I’m sure there are a number of questions patients ask which are very similar. These might include, what are my options, how much will it cost, does it hurt and of course, how long will it take? To try and answer this last question, I have had a look at a number of orthodontic websites and I’m pleased to say the answer is… ‘it depends…’

It depends on many factors including what you need doing, whether you are seeking short-term cosmetic improvements or longer-term solutions to achieve a better overall result, the orthodontic system you are being treated with, your age, how frequently you attend appointments, how compliant you are with wearing elastics, how fast your teeth move (slower with age apparently), and the skill and experience of your dentist or orthodontist.

Let’s take a closer look at some of these. If you are only seeking minor cosmetic improvements to your front six teeth, these types of treatments will often be marketed as taking less time than a more comprehensive course of treatment provided by an orthodontist. You will expect to see some quick improvements and treatment times of six to nine months are not uncommon. More comprehensive treatment usually takes around 18 months to two years but again, this can vary person to person depending on what needs doing.

Attending all your scheduled appointments and being very compliant with instructions from your orthodontist can also reduce overall treatment time. If you wear your aligners or elastics for 25% less time than recommended, is it fair to assume you may require an additional 25% more time in treatment? Probably, as teeth only move at a certain rate and it is often the cumulative effect of constant light forces that produce the best and fastest results.

In my own case, my treatment took 33 months. This was because I was not in a rush to finish and I had agreed with my orthodontist from the outset I was after the best possible result and not looking to finish by any particular date. My teeth were fairly slow to move and sometimes it took many months to see small changes. Was this a result of me missing appointments or not wearing elastics? No, I was very compliant during treatment as I could see no benefit in not fully supporting the treatment I had sought.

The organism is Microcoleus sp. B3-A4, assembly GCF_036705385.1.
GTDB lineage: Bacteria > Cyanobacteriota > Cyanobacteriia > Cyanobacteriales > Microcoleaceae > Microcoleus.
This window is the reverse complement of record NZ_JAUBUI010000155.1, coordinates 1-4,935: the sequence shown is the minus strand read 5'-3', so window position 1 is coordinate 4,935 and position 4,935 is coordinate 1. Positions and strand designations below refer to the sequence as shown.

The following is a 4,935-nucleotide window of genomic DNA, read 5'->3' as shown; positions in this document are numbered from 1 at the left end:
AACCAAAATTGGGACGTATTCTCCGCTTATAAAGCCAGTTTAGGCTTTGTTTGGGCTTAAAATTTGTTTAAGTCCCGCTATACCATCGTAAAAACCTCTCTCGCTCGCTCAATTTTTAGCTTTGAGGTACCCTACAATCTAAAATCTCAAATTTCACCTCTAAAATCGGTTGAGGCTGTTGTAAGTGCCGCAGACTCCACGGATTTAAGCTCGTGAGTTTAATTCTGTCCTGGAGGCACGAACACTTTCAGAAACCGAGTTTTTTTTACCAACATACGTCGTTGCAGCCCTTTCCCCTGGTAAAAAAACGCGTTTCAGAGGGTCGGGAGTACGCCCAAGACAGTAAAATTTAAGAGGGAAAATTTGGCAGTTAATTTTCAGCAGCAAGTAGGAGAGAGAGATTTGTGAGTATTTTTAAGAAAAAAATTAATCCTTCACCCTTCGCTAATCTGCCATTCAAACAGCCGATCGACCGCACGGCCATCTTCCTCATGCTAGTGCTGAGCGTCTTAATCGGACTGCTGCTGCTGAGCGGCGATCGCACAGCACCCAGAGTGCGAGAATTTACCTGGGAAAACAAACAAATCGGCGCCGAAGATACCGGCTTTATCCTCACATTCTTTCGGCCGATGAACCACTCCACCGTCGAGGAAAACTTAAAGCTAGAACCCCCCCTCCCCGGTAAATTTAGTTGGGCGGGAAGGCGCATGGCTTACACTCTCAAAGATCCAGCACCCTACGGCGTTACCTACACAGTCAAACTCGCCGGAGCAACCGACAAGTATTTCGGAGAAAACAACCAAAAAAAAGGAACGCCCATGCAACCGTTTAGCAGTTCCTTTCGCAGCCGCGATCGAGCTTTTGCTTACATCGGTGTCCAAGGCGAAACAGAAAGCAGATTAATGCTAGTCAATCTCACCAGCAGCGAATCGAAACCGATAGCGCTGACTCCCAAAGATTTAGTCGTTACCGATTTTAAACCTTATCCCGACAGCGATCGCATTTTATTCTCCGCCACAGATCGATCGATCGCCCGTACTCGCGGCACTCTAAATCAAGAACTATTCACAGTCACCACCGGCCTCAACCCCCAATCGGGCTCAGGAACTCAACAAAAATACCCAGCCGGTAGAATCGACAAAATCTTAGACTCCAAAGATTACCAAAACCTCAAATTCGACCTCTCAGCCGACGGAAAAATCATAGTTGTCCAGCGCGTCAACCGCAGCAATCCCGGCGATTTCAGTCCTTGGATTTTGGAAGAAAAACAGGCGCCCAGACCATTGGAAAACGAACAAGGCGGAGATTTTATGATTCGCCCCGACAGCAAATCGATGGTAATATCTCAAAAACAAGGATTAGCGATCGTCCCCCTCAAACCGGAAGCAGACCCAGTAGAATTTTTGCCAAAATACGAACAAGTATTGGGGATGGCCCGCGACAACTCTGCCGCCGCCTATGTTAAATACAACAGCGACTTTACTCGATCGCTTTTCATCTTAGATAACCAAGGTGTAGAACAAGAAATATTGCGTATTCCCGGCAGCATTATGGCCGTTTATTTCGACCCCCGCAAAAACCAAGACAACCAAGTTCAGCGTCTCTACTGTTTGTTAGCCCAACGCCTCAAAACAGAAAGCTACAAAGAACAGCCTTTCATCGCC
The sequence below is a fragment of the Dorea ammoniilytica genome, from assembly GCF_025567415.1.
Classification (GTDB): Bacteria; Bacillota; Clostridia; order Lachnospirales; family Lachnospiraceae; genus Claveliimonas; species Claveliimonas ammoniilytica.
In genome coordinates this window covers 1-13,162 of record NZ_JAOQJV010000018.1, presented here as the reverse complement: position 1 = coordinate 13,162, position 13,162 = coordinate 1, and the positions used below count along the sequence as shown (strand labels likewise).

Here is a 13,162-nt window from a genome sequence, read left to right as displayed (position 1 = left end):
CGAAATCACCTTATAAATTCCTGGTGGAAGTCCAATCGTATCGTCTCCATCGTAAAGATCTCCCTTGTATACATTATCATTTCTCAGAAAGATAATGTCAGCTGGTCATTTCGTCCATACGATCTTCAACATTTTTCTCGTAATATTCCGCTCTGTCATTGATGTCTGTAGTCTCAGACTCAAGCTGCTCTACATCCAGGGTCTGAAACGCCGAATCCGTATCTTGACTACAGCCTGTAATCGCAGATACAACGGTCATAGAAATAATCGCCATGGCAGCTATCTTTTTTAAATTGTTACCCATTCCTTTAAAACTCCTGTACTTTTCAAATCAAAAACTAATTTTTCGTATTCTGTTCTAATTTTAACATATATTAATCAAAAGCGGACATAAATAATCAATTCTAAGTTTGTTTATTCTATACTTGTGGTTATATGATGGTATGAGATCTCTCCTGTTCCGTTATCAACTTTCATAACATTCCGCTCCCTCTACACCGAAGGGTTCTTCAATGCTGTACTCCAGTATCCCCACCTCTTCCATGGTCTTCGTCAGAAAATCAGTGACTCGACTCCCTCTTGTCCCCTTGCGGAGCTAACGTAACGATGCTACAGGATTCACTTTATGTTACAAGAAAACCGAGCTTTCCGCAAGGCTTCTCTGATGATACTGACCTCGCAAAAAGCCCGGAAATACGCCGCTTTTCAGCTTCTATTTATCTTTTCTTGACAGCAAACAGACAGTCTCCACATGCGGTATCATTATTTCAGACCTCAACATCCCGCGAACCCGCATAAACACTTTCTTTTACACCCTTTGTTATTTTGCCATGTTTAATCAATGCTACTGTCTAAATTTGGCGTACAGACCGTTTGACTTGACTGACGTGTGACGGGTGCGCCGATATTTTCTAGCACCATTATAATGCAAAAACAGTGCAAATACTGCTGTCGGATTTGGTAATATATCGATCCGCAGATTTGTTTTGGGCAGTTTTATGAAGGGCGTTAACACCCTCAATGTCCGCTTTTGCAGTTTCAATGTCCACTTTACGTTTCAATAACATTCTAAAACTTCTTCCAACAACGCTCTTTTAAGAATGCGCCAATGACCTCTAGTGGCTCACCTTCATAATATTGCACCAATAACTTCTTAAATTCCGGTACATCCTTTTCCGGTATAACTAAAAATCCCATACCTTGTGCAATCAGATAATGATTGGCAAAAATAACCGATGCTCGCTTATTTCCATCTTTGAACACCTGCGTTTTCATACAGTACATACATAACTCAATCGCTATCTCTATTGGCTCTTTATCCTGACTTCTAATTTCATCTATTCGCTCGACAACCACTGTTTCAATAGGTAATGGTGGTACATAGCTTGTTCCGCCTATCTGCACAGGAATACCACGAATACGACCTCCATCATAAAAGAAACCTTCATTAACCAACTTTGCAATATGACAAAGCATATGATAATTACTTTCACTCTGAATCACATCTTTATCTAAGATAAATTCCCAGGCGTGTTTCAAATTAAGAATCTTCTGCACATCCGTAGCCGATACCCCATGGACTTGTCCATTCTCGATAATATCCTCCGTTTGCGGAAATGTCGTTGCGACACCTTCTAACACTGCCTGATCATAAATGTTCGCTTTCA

At the outset of treatment, your dentist or orthodontist will likely give you an indication of treatment time based on their experience of treating people with similar needs. This isn’t an exact science, and you should be prepared to be flexible if you are looking for the best possible results. Your orthodontist is not looking to keep you in treatment any longer than absolutely necessary as this is more costly for them and not of benefit to their patients.

If you are up against a tight deadline, speak to your orthodontist and discuss if treatment is feasible in the time available or whether you will be getting a compromise treatment. Would it be better delaying treatment or setting more achievable outcomes in the time available? If you are seeking a short-term orthodontic solution, think about the long-term results you desire and ask yourself whether, once you start treatment, the need to finish quickly will still be there or if you would prefer a better and more comprehensive overall result.

The time to undertake orthodontic treatment will always vary between patients. If you start with an outcome in mind and are prepared to accept it will take as long as it takes, you will find the overall experience more relaxed. This will make for a more rewarding experience for you and the team at the practice.

Image © unsplash.com / Sonja Langford